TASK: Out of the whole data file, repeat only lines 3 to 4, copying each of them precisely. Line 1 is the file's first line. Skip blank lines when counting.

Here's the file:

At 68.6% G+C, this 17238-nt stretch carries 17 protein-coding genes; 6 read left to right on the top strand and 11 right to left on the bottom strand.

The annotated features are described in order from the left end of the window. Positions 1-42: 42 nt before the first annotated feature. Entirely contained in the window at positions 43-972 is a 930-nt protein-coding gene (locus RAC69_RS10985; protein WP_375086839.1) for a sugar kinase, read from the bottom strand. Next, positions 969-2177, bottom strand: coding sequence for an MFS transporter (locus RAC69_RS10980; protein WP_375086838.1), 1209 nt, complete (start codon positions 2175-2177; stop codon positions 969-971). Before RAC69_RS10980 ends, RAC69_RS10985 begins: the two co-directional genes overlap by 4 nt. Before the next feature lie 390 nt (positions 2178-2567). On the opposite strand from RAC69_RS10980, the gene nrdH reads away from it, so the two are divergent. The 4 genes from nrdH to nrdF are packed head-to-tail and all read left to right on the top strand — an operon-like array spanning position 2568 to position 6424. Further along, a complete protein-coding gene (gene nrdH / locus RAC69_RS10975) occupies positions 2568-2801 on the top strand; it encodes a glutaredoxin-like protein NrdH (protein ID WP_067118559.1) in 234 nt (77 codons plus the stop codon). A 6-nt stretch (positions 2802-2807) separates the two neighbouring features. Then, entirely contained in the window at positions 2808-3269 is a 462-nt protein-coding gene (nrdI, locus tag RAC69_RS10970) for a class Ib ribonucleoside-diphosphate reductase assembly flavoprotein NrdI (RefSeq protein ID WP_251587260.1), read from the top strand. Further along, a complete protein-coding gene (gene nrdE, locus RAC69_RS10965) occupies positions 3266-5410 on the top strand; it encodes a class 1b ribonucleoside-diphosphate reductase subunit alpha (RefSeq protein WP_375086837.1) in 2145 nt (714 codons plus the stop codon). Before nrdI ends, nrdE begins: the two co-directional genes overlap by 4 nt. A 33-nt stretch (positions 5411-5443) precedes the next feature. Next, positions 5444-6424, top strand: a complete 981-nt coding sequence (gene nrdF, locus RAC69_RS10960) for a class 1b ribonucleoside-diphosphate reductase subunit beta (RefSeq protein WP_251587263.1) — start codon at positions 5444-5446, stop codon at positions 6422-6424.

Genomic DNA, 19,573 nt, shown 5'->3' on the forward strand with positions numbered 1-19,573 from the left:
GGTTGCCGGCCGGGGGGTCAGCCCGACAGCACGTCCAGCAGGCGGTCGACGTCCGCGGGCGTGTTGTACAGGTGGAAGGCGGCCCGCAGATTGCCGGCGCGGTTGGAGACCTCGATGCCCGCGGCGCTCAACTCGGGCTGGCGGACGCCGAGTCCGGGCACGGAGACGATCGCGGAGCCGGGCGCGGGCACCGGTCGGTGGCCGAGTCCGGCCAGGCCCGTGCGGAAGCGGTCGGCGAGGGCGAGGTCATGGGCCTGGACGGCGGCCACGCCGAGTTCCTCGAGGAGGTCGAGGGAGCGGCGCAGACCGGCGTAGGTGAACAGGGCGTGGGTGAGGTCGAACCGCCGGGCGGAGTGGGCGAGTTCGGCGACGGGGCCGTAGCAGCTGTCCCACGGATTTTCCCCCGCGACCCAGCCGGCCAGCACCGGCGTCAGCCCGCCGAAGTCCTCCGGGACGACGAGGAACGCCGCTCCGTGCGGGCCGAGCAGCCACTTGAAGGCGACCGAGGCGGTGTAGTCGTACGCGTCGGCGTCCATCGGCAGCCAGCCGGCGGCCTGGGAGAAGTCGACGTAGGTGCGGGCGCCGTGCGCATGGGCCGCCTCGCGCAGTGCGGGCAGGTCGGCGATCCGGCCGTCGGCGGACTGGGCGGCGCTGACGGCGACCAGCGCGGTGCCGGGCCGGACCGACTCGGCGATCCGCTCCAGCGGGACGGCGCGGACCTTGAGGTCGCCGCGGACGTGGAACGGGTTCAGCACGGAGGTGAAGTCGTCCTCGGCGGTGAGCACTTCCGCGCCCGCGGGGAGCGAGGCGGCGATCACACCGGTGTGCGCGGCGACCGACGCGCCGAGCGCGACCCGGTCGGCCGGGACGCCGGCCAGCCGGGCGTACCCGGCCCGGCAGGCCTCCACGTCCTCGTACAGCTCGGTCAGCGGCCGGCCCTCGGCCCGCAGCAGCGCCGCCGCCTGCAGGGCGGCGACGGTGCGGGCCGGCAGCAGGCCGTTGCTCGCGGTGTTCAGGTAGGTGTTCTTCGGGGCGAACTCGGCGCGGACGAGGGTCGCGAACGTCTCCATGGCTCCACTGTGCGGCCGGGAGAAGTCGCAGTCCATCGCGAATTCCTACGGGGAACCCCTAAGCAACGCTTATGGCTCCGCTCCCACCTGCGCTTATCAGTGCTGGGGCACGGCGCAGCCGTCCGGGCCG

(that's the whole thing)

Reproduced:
Genomic DNA, 19,573 nt, shown 5'->3' on the forward strand with positions numbered 1-19,573 from the left:
GGTTGCCGGCCGGGGGGTCAGCCCGACAGCACGTCCAGCAGGCGGTCGACGTCCGCGGGCGTGTTGTACAGGTGGAAGGCGGCCCGCAGATTGCCGGCGCGGTTGGAGACCTCGATGCCCGCGGCGCTCAACTCGGGCTGGCGGACGCCGAGTCCGGGCACGGAGACGATCGCGGAGCCGGGCGCGGGCACCGGTCGGTGGCCGAGTCCGGCCAGGCCCGTGCGGAAGCGGTCGGCGAGGGCGAGGTCATGGGCCTGGACGGCGGCCACGCCGAGTTCCTCGAGGAGGTCGAGGGAGCGGCGCAGACCGGCGTAGGTGAACAGGGCGTGGGTGAGGTCGAACCGCCGGGCGGAGTGGGCGAGTTCGGCGACGGGGCCGTAGCAGCTGTCCCACGGATTTTCCCCCGCGACCCAGCCGGCCAGCACCGGCGTCAGCCCGCCGAAGTCCTCCGGGACGACGAGGAACGCCGCTCCGTGCGGGCCGAGCAGCCACTTGAAGGCGACCGAGGCGGTGTAGTCGTACGCGTCGGCGTCCATCGGCAGCCAGCCGGCGGCCTGGGAGAAGTCGACGTAGGTGCGGGCGCCGTGCGCATGGGCCGCCTCGCGCAGTGCGGGCAGGTCGGCGATCCGGCCGTCGGCGGACTGGGCGGCGCTGACGGCGACCAGCGCGGTGCCGGGCCGGACCGACTCGGCGATCCGCTCCAGCGGGACGGCGCGGACCTTGAGGTCGCCGCGGACGTGGAACGGGTTCAGCACGGAGGTGAAGTCGTCCTCGGCGGTGAGCACTTCCGCGCCCGCGGGGAGCGAGGCGGCGATCACACCGGTGTGCGCGGCGACCGACGCGCCGAGCGCGACCCGGTCGGCCGGGACGCCGGCCAGCCGGGCGTACCCGGCCCGGCAGGCCTCCACGTCCTCGTACAGCTCGGTCAGCGGCCGGCCCTCGGCCCGCAGCAGCGCCGCCGCCTGCAGGGCGGCGACGGTGCGGGCCGGCAGCAGGCCGTTGCTCGCGGTGTTCAGGTAGGTGTTCTTCGGGGCGAACTCGGCGCGGACGAGGGTCGCGAACGTCTCCATGGCTCCACTGTGCGGCCGGGAGAAGTCGCAGTCCATCGCGAATTCCTACGGGGAACCCCTAAGCAACGCTTATGGCTCCGCTCCCACCTGCGCTTATCAGTGCTGGGGCACGGCGCAGCCGTCCGGGCCG